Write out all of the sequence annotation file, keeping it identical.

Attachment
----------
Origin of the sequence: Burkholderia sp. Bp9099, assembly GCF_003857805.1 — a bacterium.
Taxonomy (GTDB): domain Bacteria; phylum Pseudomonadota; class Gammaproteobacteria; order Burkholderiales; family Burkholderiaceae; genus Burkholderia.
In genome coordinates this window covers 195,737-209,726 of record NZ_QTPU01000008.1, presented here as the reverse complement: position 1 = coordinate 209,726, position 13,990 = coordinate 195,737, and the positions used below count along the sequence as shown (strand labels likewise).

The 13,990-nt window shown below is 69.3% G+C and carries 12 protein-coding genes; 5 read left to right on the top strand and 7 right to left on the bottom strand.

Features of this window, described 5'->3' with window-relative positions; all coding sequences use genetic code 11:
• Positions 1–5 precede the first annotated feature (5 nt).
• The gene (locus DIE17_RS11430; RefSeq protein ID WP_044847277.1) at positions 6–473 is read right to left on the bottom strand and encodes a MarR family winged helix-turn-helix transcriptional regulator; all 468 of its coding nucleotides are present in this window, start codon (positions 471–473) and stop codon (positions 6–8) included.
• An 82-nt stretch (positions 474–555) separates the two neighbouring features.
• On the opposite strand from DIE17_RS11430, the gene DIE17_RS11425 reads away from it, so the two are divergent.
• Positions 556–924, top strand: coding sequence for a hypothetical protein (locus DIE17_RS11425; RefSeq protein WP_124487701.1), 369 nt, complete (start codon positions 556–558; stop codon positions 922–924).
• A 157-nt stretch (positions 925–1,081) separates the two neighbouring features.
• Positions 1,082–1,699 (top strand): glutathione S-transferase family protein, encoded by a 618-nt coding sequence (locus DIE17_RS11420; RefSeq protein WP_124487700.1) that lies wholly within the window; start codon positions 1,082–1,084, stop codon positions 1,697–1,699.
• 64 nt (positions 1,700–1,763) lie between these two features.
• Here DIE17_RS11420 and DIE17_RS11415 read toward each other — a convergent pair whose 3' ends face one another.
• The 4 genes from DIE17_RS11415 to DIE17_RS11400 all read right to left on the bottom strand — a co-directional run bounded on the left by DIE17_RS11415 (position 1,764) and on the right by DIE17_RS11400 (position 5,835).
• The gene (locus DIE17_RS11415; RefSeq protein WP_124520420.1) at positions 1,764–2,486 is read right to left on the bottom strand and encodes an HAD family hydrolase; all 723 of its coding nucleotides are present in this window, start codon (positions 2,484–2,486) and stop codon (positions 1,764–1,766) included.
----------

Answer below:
Origin of the sequence: Burkholderia sp. Bp9099, assembly GCF_003857805.1 — a bacterium.
Taxonomy (GTDB): domain Bacteria; phylum Pseudomonadota; class Gammaproteobacteria; order Burkholderiales; family Burkholderiaceae; genus Burkholderia.
In genome coordinates this window covers 195,737-209,726 of record NZ_QTPU01000008.1, presented here as the reverse complement: position 1 = coordinate 209,726, position 13,990 = coordinate 195,737, and the positions used below count along the sequence as shown (strand labels likewise).

The 13,990-nt window shown below is 69.3% G+C and carries 12 protein-coding genes; 5 read left to right on the top strand and 7 right to left on the bottom strand.

Features of this window, described 5'->3' with window-relative positions; all coding sequences use genetic code 11:
• Positions 1–5 precede the first annotated feature (5 nt).
• The gene (locus DIE17_RS11430; RefSeq protein ID WP_044847277.1) at positions 6–473 is read right to left on the bottom strand and encodes a MarR family winged helix-turn-helix transcriptional regulator; all 468 of its coding nucleotides are present in this window, start codon (positions 471–473) and stop codon (positions 6–8) included.
• An 82-nt stretch (positions 474–555) separates the two neighbouring features.
• On the opposite strand from DIE17_RS11430, the gene DIE17_RS11425 reads away from it, so the two are divergent.
• Positions 556–924, top strand: coding sequence for a hypothetical protein (locus DIE17_RS11425; RefSeq protein WP_124487701.1), 369 nt, complete (start codon positions 556–558; stop codon positions 922–924).
• A 157-nt stretch (positions 925–1,081) separates the two neighbouring features.
• Positions 1,082–1,699 (top strand): glutathione S-transferase family protein, encoded by a 618-nt coding sequence (locus DIE17_RS11420; RefSeq protein WP_124487700.1) that lies wholly within the window; start codon positions 1,082–1,084, stop codon positions 1,697–1,699.
• 64 nt (positions 1,700–1,763) lie between these two features.
• Here DIE17_RS11420 and DIE17_RS11415 read toward each other — a convergent pair whose 3' ends face one another.
• The 4 genes from DIE17_RS11415 to DIE17_RS11400 all read right to left on the bottom strand — a co-directional run bounded on the left by DIE17_RS11415 (position 1,764) and on the right by DIE17_RS11400 (position 5,835).
• The gene (locus DIE17_RS11415; RefSeq protein WP_124520420.1) at positions 1,764–2,486 is read right to left on the bottom strand and encodes an HAD family hydrolase; all 723 of its coding nucleotides are present in this window, start codon (positions 2,484–2,486) and stop codon (positions 1,764–1,766) included.